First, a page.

AdWords has changed a bit over the years. The interface changes, functions come and go, new settings appear…
The problem is that not everything changes at the same time, meaning AdWords Help might not immediately reflect shiny new features. The AdWords exams – and the Exam Study Learning Center – are always behind on something.
It’s possible that some things are left out for simplicity. For example, it’s possible they left out some of the many and varied targeting methods for the Display network in the Fundamentals sections to avoid over-complicating things. But some things are just plain wrong.
If you use AdWords quite a lot but are just studying for the AdWords exams, it’s useful to know what the exam thinks is the case and what actually is the case. Or if you’re using the Learning Center to teach yourself about AdWords, you may be wondering why what you’re reading doesn’t match the real thing. Here’s a rough guide to where the Learning Center and exams are behind.
This has, more or less, been replaced by the Display Network Tab. The Networks tab used to give an overview of traffic on the different networks, as well as a list of automatic and managed placements. The Display Network tab doesn’t have that overview, and covers all targeting options (keywords, topics, interests, and now age and gender).
Section 4, Device Platform Targeting mentions “desktop and laptop computers” and “iPhones and similar mobile devices”, but neglects to mention tablets (which have been an option since July 2011).
Also, it claims statistics are available only in aggregate: “If you’d like to see performance statistics broken out by device platform type, we suggest creating two separate, identical campaigns and targeting them to different device platforms.” This is wrong; to see performance broken out by device, use the Device segment.
This might be left out to keep things simple; it’s easiest to explain exact match as the ad appearing “only on a query that precisely matches the keyword”. But, seeing as the “include plurals, misspellings and other close variants” campaign setting is turned on by default, this actually isn’t how exact match works on most campaigns. You’d think they’d mention this somewhere.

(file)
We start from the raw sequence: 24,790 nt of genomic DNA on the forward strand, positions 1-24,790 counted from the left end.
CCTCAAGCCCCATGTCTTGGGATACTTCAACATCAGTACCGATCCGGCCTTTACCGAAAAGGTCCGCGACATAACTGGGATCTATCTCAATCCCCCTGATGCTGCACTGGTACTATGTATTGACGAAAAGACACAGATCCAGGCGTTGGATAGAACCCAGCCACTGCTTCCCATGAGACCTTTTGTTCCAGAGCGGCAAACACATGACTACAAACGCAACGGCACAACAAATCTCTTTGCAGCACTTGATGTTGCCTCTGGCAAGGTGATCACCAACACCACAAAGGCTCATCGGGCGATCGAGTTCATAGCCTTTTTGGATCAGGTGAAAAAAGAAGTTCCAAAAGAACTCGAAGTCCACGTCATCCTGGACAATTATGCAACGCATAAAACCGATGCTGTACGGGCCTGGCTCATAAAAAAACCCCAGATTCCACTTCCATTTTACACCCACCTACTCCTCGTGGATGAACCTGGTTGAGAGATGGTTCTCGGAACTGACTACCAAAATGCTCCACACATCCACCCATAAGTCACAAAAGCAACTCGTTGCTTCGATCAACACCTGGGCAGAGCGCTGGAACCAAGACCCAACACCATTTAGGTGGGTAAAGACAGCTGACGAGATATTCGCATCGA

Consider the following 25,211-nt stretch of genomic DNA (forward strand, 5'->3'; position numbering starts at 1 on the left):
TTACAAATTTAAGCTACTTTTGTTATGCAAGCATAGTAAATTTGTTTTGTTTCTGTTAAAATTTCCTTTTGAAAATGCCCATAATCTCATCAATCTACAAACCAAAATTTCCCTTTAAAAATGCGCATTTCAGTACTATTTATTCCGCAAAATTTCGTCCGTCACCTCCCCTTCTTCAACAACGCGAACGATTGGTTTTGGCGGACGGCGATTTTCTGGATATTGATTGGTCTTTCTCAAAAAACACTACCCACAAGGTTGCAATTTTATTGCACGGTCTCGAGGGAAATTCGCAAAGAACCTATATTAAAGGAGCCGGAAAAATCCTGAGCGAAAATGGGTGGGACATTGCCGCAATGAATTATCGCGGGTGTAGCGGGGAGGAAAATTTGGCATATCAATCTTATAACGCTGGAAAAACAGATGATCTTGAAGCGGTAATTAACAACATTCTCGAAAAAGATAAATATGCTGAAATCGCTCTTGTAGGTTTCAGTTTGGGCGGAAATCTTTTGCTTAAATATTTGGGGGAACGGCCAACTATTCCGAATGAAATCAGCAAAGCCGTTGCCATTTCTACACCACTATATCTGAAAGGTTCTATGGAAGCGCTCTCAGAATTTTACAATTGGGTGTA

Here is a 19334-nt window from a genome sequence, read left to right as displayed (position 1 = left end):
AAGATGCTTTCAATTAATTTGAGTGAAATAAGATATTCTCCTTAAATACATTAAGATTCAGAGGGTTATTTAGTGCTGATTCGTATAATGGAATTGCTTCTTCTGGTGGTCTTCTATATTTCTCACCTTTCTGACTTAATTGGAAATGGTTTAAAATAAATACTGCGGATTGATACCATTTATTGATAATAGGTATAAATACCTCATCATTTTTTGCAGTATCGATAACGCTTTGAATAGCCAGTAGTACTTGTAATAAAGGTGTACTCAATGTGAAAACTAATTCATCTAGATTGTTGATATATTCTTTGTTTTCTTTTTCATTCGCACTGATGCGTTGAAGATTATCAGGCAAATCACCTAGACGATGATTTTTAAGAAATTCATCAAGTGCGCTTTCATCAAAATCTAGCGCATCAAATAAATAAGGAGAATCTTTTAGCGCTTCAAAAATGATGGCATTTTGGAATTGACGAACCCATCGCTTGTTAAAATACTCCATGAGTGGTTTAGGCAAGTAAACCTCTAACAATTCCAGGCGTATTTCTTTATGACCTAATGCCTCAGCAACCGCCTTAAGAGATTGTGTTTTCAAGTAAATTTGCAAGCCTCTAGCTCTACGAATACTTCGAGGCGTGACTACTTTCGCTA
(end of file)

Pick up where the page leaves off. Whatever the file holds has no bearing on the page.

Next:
On the subject of match types, there isn’t any mention of broad match modifier either, even though it’s been around for about two years. Not sure why embedded match would make the cut but BMM wouldn’t…
Section 11.2, AdWords Reporting will tell you there is a ‘Demographic’ view in the Dimensions tab “packed with information about the gender and age groups of your users”. There isn’t. There hasn’t been since March.
Before March, if you were on the Display Network, there were campaign settings to exclude age groups or specify a percentage by which to alter bids for particular age groups. Now you can’t alter bidding, although you can exclude ages and genders at ad group level (in the ‘Gender’ and ‘Age’ parts of the Display Network tab). You just can’t see your performance data split by demographics any more.
The section also says the Geographic Performance report in the Dimensions tab shows the ‘geographic origin’ of searches. This isn’t quite accurate; the ‘User locations’ report shows where searchers actually are, the Geographic report shows either their location or the location they’re searching for.
Not actually part of AdWords, the Wonder Wheel was an option in the sidebar of Google Search. It would show your search term, with spokes sticking out showing closely related concepts. You could click on a concept and it would expand, gaining spokes and related concepts of its own.
This one went away in July 2011.
(If you miss the Wonder Wheel, or want to find categories Google thinks are related to your keyword, try the Contextual Targeting Tool – it uses the same engine.)
There used to be a standalone tool for finding suitable placements on YouTube. Now there’s just the Placement Tool. There are Placement Types in the sidebar, and you can uncheck them all except Video to get YouTube placement ideas.
The Reporting lessons sometimes mention the Report Center. It was retired two years ago. It used to be where you could download a variety of reports, which nowadays you get from the Campaigns tab or Dimensions tab. Some things – like the Conversions page – have moved to the Tools and Analysis menu.
I’m sure there are many more things that I’ve missed – if you can think of any (or just fancy a rant on how inaccurate the exams are), feel free to comment!
Image credit: Alexandre Dulaunoy.